3 August, 2018 By: Cristy Burne
Automation is very much the talk of the future, but it's not new. Back in the 18th century, beautiful moving objects were the height of fashion and scientific progress. Here are five mechanised marvels that predate modern robotics by hundreds of years.
Although computers and industrial robots that can pick, pack and assemble goods are commonplace these days, automated machines have been around since the invention of clockwork, where cogs and wheels could move pieces around, creating the basis of automation.
By the 18th century, clockwork could be spring-driven and pinned cylinders were being used to make music.
Aristocratic audiences were keen for entertainment, and inventors wanted a way to showcase their skill. The time was ripe for the Golden Age of Automata.
Animated, automated and all the rage
Automata is another name for automated machines and in the 18th century ingenious inventors - who had a strong understanding of clockwork - created mostly mechanised dolls for the purpose of entertaining.
Like today’s robots, the 18th century automata were painstakingly developed, piece by piece, until they appeared to behave of their own accord. They were seen as status symbols, representative of humankind’s capacity for technical brilliance in an era that adored innovation.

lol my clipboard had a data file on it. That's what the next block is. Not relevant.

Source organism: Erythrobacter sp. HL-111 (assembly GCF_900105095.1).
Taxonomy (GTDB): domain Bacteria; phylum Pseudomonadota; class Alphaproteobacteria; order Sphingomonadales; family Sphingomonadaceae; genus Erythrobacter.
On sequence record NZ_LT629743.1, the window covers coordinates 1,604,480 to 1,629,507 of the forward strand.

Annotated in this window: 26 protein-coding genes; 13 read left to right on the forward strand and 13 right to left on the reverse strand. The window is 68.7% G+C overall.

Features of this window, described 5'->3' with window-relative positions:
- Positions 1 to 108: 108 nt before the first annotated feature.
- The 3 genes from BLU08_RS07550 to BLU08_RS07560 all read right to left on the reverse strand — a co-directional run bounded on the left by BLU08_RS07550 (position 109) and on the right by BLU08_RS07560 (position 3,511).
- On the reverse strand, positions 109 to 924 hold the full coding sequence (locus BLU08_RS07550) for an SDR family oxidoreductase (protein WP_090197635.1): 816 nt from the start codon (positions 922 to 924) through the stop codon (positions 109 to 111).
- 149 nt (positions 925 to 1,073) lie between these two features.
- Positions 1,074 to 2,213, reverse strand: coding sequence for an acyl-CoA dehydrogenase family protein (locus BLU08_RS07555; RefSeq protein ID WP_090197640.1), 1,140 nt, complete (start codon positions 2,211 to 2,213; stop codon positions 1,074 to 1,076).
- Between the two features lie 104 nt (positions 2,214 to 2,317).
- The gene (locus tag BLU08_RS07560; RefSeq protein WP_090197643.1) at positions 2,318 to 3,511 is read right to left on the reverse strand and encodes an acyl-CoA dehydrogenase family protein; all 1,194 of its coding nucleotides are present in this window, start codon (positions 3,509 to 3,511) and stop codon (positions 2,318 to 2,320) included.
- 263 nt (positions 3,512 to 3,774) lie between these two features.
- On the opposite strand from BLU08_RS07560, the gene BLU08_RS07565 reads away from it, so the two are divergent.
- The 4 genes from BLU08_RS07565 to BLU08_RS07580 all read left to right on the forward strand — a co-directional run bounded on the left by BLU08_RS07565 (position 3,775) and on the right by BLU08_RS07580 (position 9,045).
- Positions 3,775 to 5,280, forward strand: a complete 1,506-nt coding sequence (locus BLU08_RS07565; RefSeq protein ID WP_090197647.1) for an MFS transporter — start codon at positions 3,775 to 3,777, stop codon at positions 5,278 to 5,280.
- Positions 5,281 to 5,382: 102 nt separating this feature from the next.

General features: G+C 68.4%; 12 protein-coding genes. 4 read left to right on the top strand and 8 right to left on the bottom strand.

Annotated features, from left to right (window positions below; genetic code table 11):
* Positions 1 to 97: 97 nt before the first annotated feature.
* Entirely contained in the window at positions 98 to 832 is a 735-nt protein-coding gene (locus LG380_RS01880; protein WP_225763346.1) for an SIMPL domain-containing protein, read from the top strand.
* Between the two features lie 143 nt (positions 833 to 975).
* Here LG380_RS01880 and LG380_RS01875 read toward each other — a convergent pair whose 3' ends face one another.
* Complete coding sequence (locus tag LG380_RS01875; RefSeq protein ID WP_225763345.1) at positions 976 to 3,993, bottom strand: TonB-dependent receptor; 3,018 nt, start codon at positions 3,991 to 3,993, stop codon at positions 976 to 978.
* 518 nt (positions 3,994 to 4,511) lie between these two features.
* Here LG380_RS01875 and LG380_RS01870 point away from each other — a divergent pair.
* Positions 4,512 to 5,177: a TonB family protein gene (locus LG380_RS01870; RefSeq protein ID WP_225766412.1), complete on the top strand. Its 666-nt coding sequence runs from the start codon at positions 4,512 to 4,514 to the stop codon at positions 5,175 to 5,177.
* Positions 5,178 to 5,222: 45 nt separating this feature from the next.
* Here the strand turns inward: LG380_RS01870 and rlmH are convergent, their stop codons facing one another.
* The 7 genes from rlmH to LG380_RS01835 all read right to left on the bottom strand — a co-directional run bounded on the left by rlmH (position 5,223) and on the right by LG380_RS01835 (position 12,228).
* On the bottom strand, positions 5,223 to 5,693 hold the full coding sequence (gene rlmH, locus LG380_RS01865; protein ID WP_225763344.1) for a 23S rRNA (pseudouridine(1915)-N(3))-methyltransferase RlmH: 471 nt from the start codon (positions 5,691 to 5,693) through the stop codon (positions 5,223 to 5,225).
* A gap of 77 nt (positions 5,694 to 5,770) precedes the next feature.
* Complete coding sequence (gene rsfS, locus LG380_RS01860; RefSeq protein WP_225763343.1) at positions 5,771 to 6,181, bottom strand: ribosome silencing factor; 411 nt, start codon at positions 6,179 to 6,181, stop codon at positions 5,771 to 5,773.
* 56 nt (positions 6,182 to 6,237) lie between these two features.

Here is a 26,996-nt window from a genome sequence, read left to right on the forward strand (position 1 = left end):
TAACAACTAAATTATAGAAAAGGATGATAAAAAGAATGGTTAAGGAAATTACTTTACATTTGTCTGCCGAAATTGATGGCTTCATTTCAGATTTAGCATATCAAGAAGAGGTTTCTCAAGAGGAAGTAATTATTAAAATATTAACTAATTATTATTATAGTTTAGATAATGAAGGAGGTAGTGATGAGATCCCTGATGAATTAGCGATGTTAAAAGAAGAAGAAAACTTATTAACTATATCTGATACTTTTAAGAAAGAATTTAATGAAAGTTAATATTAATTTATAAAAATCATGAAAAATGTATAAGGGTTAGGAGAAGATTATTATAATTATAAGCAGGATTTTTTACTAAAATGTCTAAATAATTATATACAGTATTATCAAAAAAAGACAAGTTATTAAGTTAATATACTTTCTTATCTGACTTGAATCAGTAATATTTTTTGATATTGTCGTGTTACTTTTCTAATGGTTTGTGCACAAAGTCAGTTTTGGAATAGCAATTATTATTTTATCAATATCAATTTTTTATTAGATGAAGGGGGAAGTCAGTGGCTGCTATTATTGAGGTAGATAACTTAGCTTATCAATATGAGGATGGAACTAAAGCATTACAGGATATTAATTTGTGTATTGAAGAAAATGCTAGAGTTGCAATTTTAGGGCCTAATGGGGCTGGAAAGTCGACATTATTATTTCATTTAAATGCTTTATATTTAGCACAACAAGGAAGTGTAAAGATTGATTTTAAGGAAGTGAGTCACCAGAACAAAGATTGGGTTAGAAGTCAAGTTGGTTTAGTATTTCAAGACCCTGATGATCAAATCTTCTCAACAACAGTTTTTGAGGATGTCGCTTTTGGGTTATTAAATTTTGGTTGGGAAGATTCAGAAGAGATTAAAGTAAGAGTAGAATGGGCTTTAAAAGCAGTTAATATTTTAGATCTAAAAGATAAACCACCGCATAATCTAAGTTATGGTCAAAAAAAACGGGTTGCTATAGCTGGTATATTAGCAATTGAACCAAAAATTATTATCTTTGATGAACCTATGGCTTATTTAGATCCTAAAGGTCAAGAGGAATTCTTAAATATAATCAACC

The public flocked to see them and, although they are now a couple of hundred years old, the automata are so clever and beautiful, they are still hugely popular and admired. Here are just a few of the automated marvels.
The Duck, by Jacques de Vaucanson
In 1735 Jacques de Vaucanson found himself down and out in Paris. The young Frenchman had a fascination for mechanical science and needed a way to put food on his plate.
His solution? Build a few automata.
Vaucanson set out to create mechanical devices so marvellous they would earn him fame and fortune. The plan worked.
His most popular creation was The Duck, a copper bird with 400+ moving parts in each flapping wing. The Duck’s crowning glory was its digestion: it could swallow grain, move it through a visible gut, then poop it out the other end.
The Duck snagged Vaucanson a spot in the silk industry, where he pioneered the use of punch cards in automatic looms, a technique eventually used to program 20th century computers.
After extensive tours of Europe, the Duck disappeared sometime after 1863.
The Writer, by Pierre Jaquet-Droz